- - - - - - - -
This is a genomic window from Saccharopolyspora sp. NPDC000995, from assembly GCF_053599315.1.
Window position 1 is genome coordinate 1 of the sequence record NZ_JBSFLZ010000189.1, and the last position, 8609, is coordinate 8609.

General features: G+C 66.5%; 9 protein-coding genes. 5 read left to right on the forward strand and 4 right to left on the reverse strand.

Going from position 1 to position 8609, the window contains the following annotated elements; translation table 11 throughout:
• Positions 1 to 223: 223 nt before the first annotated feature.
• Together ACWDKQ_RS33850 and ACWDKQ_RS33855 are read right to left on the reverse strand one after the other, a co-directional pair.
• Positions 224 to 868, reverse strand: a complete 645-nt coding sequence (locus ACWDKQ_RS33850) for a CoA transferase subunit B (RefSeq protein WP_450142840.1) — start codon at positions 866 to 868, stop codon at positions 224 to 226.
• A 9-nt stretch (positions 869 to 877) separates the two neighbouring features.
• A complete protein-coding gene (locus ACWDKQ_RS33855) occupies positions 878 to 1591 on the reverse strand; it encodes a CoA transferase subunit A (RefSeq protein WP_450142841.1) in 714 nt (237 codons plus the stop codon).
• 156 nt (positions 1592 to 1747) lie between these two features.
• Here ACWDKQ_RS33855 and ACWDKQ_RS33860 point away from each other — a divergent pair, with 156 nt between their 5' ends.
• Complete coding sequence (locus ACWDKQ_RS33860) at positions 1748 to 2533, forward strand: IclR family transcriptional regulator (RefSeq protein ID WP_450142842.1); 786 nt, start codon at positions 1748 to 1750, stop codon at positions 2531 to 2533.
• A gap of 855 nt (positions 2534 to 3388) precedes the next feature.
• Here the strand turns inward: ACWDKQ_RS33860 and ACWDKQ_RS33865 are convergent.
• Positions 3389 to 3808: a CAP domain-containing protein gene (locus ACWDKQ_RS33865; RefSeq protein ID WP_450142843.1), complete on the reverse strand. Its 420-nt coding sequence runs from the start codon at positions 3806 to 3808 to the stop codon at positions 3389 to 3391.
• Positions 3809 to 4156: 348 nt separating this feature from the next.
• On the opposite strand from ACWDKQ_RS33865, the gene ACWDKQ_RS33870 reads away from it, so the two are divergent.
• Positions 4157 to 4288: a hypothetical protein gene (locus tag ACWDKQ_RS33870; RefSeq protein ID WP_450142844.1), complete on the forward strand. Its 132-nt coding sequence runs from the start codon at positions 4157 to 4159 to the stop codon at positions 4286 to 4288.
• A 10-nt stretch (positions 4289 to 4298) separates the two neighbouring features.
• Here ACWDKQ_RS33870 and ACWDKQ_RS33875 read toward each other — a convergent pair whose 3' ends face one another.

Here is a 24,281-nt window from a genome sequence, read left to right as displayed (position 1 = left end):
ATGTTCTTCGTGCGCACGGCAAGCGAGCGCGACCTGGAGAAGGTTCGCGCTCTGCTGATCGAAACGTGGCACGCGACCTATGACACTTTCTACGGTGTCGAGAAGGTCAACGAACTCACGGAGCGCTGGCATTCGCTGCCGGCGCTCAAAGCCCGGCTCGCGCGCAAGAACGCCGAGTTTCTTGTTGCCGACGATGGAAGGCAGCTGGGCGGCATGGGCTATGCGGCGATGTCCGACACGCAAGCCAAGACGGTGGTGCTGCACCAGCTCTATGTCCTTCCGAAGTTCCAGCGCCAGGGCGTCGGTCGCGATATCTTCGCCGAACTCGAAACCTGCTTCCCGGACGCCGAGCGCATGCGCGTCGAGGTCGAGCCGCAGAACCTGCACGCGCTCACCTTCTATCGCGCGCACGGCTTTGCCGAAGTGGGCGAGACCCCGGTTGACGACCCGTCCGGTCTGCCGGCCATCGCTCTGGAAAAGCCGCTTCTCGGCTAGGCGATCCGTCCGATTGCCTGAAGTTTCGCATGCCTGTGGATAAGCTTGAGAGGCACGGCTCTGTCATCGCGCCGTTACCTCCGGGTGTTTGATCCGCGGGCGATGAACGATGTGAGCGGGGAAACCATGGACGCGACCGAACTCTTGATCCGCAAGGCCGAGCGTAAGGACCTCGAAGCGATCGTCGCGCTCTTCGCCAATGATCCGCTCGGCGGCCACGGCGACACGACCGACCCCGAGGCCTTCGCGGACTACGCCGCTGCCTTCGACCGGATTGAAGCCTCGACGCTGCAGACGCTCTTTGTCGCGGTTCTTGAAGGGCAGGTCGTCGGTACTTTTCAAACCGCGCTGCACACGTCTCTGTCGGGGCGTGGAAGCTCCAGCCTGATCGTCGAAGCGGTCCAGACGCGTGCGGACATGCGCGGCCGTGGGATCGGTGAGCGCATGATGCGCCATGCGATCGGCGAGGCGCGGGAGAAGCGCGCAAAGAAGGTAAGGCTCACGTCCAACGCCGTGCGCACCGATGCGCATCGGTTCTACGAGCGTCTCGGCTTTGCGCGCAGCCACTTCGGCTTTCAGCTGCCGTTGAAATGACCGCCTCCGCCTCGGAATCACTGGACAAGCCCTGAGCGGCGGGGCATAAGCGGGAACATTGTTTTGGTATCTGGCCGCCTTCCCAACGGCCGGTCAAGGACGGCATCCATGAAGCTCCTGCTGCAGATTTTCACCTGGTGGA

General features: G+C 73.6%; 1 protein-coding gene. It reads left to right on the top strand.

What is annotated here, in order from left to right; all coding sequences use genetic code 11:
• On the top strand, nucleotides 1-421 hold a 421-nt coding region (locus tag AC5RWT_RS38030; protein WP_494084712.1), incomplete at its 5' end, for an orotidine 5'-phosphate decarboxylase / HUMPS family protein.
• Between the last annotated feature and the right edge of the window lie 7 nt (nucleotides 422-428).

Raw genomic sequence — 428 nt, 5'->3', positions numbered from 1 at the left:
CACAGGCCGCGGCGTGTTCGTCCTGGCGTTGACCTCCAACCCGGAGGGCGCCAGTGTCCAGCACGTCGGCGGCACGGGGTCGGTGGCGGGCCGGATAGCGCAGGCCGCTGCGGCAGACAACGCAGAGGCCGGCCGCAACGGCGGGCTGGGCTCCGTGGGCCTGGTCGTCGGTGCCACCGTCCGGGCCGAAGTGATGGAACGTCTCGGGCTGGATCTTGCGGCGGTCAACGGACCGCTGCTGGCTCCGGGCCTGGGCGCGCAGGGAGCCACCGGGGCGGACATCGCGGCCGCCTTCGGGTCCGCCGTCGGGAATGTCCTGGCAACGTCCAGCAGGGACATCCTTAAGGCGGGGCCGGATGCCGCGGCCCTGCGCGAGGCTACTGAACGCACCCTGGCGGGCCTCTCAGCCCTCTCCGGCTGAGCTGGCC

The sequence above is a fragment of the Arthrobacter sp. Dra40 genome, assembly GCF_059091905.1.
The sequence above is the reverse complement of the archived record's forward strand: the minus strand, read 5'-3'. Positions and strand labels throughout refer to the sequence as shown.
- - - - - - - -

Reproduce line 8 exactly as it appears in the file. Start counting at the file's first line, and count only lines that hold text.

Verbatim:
• A 9-nt stretch (positions 869 to 877) separates the two neighbouring features.